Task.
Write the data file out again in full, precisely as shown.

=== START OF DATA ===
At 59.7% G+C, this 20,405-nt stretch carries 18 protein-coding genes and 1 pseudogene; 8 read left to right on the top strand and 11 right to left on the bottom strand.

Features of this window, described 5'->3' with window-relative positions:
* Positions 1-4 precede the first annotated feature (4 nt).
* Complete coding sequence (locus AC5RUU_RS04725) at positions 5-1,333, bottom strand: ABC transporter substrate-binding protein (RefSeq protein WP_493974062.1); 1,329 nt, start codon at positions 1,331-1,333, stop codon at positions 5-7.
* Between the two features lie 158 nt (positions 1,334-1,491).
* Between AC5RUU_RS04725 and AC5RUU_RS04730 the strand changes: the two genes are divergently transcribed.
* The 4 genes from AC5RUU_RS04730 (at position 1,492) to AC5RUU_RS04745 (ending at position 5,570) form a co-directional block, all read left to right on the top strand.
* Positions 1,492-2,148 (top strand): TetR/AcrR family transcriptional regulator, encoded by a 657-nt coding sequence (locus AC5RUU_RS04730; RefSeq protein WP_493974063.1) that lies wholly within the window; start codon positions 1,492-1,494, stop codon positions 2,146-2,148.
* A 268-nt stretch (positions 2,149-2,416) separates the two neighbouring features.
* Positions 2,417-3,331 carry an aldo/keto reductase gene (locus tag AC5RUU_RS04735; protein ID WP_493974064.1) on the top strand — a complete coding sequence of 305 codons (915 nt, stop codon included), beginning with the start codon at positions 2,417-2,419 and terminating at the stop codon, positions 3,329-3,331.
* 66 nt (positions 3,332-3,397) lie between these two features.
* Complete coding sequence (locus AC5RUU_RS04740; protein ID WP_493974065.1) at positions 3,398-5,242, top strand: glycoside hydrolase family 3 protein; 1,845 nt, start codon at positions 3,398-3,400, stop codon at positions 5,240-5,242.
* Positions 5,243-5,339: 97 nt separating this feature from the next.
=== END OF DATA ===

At 59.7% G+C, this 20,405-nt stretch carries 18 protein-coding genes and 1 pseudogene; 8 read left to right on the top strand and 11 right to left on the bottom strand.

Features of this window, described 5'->3' with window-relative positions:
* Positions 1-4 precede the first annotated feature (4 nt).
* Complete coding sequence (locus AC5RUU_RS04725) at positions 5-1,333, bottom strand: ABC transporter substrate-binding protein (RefSeq protein WP_493974062.1); 1,329 nt, start codon at positions 1,331-1,333, stop codon at positions 5-7.
* Between the two features lie 158 nt (positions 1,334-1,491).
* Between AC5RUU_RS04725 and AC5RUU_RS04730 the strand changes: the two genes are divergently transcribed.
* The 4 genes from AC5RUU_RS04730 (at position 1,492) to AC5RUU_RS04745 (ending at position 5,570) form a co-directional block, all read left to right on the top strand.
* Positions 1,492-2,148 (top strand): TetR/AcrR family transcriptional regulator, encoded by a 657-nt coding sequence (locus AC5RUU_RS04730; RefSeq protein WP_493974063.1) that lies wholly within the window; start codon positions 1,492-1,494, stop codon positions 2,146-2,148.
* A 268-nt stretch (positions 2,149-2,416) separates the two neighbouring features.
* Positions 2,417-3,331 carry an aldo/keto reductase gene (locus tag AC5RUU_RS04735; protein ID WP_493974064.1) on the top strand — a complete coding sequence of 305 codons (915 nt, stop codon included), beginning with the start codon at positions 2,417-2,419 and terminating at the stop codon, positions 3,329-3,331.
* 66 nt (positions 3,332-3,397) lie between these two features.
* Complete coding sequence (locus AC5RUU_RS04740; protein ID WP_493974065.1) at positions 3,398-5,242, top strand: glycoside hydrolase family 3 protein; 1,845 nt, start codon at positions 3,398-3,400, stop codon at positions 5,240-5,242.
* Positions 5,243-5,339: 97 nt separating this feature from the next.